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Tuesday, 28 August 2012 08:54

The Republican and Democratic Party Conventions Are Just Television Ads

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MARK KARLIN, EDITOR OF BUZZFLASH AT TRUTHOUT

Will Bunch, who writes a blog "Attytood" for the Philadelphia Daily News trenchantly observes that the national conventions are no longer dynamic political events; they are just for show:

The Republican Party has already imposed a rule that a candidate’s name can’t even be placed in nomination without a majority of delegates in 5 states (Paul has but three). Now, Team Romney wants to move up by one day the roll call of the states – where the candidate actually claims the nomination, a one-time highlight that’s going the way of the manual typewriter – because it’s afraid Paul’s small band of backers will raise a ruckus.

The funny thing is that conventions are where candidates are supposed to show voters there the kind of guy who can stand up to the Iranians or the Chinese or the American enemy du jour. Yet here is Mitt Romney, practically cowering  under a table at the idea of giving the Paulities 10 minutes to talk about the gold standard or their fence to keep Americans from fleeing to Mexico.

But it's not just the GOP that has gone from conventions with everything from floor fights over the nominee to platform battles to scripted made-for-television ads for the party and already pre-chosen nominee.  The Democratic convention of 2008 was hailed by the media for its "flawless" unfolding and theatrical setting.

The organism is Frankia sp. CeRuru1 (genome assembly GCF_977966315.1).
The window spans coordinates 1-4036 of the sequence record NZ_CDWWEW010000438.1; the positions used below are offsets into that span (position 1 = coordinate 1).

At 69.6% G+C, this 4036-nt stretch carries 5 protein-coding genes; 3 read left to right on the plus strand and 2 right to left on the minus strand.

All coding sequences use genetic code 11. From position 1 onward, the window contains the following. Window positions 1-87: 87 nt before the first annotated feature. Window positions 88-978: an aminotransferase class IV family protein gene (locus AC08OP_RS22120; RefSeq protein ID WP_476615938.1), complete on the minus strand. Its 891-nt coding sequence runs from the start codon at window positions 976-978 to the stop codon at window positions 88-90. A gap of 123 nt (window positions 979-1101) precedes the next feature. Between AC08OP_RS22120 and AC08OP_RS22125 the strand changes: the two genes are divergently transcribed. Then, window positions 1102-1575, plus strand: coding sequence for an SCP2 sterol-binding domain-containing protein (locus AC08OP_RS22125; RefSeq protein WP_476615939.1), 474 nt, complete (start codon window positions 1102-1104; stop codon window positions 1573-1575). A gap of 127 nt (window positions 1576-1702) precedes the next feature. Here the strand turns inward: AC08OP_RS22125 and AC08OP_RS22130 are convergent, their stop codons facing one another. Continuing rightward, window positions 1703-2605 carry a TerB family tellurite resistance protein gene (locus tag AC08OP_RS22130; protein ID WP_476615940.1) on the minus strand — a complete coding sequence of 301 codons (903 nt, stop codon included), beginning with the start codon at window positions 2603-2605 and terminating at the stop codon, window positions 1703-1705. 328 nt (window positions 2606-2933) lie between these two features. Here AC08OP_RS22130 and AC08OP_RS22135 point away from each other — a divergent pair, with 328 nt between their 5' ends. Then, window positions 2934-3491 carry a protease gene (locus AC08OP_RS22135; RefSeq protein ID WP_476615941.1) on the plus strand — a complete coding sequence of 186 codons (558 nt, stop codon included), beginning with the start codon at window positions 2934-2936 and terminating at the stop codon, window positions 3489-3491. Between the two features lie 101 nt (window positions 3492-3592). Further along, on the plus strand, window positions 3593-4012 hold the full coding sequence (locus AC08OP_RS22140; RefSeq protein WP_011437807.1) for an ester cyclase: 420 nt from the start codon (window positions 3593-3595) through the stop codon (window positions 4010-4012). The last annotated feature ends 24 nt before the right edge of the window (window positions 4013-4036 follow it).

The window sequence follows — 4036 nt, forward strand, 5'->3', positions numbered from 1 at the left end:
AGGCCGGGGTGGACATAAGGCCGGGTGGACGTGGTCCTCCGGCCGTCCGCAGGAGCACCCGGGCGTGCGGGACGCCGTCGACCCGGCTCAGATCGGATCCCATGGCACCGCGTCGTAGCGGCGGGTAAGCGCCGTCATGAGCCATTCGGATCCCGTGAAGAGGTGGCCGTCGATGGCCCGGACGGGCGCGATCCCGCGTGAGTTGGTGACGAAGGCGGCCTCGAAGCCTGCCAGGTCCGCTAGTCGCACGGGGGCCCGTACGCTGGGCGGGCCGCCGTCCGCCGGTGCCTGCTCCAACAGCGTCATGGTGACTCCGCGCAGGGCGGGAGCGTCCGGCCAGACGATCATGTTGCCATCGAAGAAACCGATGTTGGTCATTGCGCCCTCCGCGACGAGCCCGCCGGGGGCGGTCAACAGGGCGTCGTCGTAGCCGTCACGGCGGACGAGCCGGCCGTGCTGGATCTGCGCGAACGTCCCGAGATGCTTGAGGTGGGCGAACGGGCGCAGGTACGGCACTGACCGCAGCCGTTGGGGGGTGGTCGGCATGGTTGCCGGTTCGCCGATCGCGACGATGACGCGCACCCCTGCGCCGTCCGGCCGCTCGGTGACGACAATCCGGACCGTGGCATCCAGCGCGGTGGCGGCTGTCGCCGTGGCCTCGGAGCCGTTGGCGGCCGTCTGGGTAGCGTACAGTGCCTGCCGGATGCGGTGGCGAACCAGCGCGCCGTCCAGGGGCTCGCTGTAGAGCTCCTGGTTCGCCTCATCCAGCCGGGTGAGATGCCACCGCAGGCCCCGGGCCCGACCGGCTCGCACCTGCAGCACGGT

Will Bunch believes that this movement toward conventions being less about democracy and more about narrative and visual imaging began with the runaway George McGovern winning the 1972 Democratic nomination.  Both parties, Bunch contends, decided that they were never going to let an "outsider" disrupt the convention "sell" again.

As Bunch writes of the 1972 Democratic Convention in Florida:

“The streets of ’68 are the aisles of ’72!” shouted gleeful reformers, as recounted by author Rick Perlstein in his epic tale of the era’s politics, Nixonland. Battles over the party platform and issues like women’s rights and abortion were waged not behind closed doors but on the podium, where America heard a delegate plead for gay rights for the first time. The cast of characters in Miami Beach included Abbie Hoffman, Shirley MacLaine, Arthur Miller…and George Wallace, all of recorded, in a purple haze, by gonzo journalist Hunter S. Thompson."

But it was the end of an era in more ways than one.  The Democratic Party schism between social progressives and the white working class opened into a canyon, as the Republicans exploited wedge issues.

As far as the conventions themselves, both parties decided that no more "messy surprises" would be allowed.  The quadrennial conclaves would become theater to influence voters, just like a Coca-Cola ad.  The candidates became products and the speeches became either pablum or red meat, depending upon the electoral game plans of either party.

Wistfully, Bunch concludes:

It’s been a long, strange trip in the decades since reporters saw Hunter Thompson peeling out from the driveway of his Miami Beach hotel in his red convertible, a six-pack of beer in the front seat. Democracy was in his rear-view mirror.

Now, democracy is too disruptive and "off message" to get in the way of the Republican and Democratic television shows.